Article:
Home Spring Gardening 101 with Farmer Amanda

Person gardening with red gloves on and a trowelLearn how to grow that garden that you’ve always thought about starting with our Home Spring Gardening 101! Farmer Amanda will walk you through the necessary steps to produce a fruitful crop.

Aberlin SpringsHome Spring Gardening 101 with Farmer Amanda
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Flowering Ohio Native Plants to Beautify Your Yard

It’s springtime! The birds are singing and the black-eyed Susans are blooming! Wait, you don’t have any blacked-eyed Susans? You don’t have Ohio spiderwort or wild petunias either? Well, that’s okay. Your garden looks lovely. But, if you live in Ohio, makes sure to include some Ohio native plants, which include many gorgeous flowers native to our lovely region.


Growing Native

Wherever you live, planting native flowers and other vegetation benefits the local ecosystem in many ways. Tulips and lavender may look and smell great in your yard but these non-native plants do little to benefit local wildlife. On the other hand, flowers like milkweed and butterfly weed provide food and shelter for indigenous pollinators.

Native flowers are great for planting whether you’ve been doing it for years or you’re new to gardening. Continue reading to learn how Ohio native plants can beautify your yard, benefitting you and the local wildlife.


Low Maintenance, Less Water

Native Ohio plants and flowers require little maintenance. Native plants are low maintenance because they have already adapted to the soil type in this area. This means that they grow more quickly and easily because they do not need to adapt to the soil’s pH. Plus, the soil provides all the nutrients they need. Better Homes and Gardens explains that native plants cover more ground to quickly choke out weeds. 

Native plants are adapted for the climate in Ohio, too. So once you introduce the flowers to your garden you don’t have to keep buying new plants year after year. Flowers like butterfly weed and gray goldenrod don’t need to be replaced year after year because they can survive the winter.

For that same reason, native plants require less watering. Native Ohio plants can withstand droughts and rainy seasons. They grow well in this area and can survive just about any weather mother nature throws at us. By watering flowers less in the garden, you not only save money but help conserve our most precious resource, water.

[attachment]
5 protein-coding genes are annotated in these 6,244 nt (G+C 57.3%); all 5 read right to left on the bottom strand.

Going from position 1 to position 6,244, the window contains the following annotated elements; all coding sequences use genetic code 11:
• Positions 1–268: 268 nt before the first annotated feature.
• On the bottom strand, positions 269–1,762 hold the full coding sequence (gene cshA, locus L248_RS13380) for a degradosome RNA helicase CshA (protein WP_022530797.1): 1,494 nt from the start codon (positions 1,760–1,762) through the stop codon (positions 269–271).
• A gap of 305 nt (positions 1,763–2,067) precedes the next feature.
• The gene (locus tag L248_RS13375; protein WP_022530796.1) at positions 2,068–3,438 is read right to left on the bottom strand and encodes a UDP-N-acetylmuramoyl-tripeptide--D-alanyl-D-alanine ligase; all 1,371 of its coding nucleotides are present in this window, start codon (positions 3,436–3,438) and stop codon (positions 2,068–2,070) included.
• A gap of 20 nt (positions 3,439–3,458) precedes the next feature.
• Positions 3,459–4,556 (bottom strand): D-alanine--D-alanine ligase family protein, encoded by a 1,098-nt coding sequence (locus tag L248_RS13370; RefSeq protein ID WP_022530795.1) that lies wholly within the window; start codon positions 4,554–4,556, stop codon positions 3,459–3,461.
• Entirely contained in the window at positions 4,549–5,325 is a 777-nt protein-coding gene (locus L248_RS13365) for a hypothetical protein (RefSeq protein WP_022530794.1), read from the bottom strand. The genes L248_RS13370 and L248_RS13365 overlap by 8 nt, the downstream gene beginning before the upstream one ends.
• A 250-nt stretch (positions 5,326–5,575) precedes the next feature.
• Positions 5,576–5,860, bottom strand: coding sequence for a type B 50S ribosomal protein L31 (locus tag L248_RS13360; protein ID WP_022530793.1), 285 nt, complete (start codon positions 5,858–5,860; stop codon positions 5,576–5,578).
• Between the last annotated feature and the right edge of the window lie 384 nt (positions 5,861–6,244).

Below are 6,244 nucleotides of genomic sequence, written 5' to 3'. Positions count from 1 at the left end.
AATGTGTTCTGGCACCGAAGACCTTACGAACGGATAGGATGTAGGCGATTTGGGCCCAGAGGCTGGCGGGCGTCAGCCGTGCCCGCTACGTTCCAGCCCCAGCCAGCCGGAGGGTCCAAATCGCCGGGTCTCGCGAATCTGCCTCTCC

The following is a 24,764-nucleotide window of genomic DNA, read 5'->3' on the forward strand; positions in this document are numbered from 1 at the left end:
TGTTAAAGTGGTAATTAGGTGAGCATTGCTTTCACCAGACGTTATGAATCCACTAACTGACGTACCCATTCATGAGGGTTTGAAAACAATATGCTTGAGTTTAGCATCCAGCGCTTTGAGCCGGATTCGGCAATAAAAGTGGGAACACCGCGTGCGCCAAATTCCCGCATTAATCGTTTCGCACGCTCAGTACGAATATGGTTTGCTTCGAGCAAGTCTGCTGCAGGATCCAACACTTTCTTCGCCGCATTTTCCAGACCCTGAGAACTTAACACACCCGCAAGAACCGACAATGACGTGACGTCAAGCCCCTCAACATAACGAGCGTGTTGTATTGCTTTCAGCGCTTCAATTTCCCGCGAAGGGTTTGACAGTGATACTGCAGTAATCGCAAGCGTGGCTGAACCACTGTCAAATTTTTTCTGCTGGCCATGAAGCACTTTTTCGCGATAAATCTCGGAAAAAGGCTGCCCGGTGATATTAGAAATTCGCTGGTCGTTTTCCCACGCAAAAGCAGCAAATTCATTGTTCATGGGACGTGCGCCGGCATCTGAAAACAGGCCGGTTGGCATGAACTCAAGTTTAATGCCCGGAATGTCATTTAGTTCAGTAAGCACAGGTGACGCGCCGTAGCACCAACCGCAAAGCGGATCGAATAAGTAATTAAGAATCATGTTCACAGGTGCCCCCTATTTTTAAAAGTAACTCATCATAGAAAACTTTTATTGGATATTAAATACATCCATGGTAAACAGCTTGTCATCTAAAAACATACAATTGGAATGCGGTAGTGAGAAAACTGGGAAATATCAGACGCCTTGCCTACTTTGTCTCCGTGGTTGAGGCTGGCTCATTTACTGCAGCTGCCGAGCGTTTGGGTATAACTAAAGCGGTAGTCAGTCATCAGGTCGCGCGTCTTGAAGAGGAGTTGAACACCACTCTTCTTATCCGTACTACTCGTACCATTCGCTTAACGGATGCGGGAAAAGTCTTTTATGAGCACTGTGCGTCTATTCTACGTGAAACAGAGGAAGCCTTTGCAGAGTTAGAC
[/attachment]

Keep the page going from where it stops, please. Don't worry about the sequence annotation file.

Weeds vs. Plants

Plants like honeysuckle may seem commonplace but that’s because they were introduced to the U.S. in the 1800’s. What many people don’t know is that these plants were brought here from Japan as an ornamental plant. Upkeep on these plants can be difficult. So many homeowners just them left to their own devices. As a result, they have taken over and stolen the resources of our native plants. These plants might look and smell pretty but in reality, they are invasive weeds.

Some gardeners overlook the huge difference between weeds and native plants. Weeds, as Hunker explains, “invade the habitats of other plants, causing damage and death… Invasive weeds appear in habitats that already belong to other plants, growing so well and so quickly that they overtake or otherwise compromise the existing ecosystem.” So some flowers we sometimes consider weeds, such as milkweed and butterfly weed, don’t fit the definition.

Native Ohio plants make great shelter and food supply for many native bugs and animals. By weeding them out landowners and commercial farmers actually damage the natural landscape and certain species of wildlife.

Did you know that the caterpillar of a monarch butterfly feeds solely on milkweed? This flowering plant grows all over the U.S. As monarchs migrate, they lay their eggs on milkweed leaves and then the caterpillars feed on them. To prevent their extinction organizations like The Cincinnati Zoo & Botanical Garden are creating programs to educate Ohioans on how milkweed can benefit our local environment and possibly prevent the extinction of this beautiful butterfly.

So before you weed those pesky flowers, research whether they’re really hurting or helping.



Ohio pollinators need native flora. Pollinators include far more than just bees and butterflies. Many other species help pollinate flowers and plants. Audubon states that pollinators also include hummingbirds, bats, and beetles. Different pollinators “specialize” in different native plants. Some of these–take bats, for example–keep away unwanted pests like biting insects. When you help them, they help you in turn.


You have many choices for flowers, trees, and shrubs to add to your garden this year. Sometimes they can be hard to find in big box stores because they are not popular among gardeners. You can, however, find them in many local greenhouses. The Cincinnati Zoo & Botanical Garden even advises many area nurseries on what to stock. For a list of native Ohio plants, check out The Ohio Department of Natural Resources to find the best plants for your garden.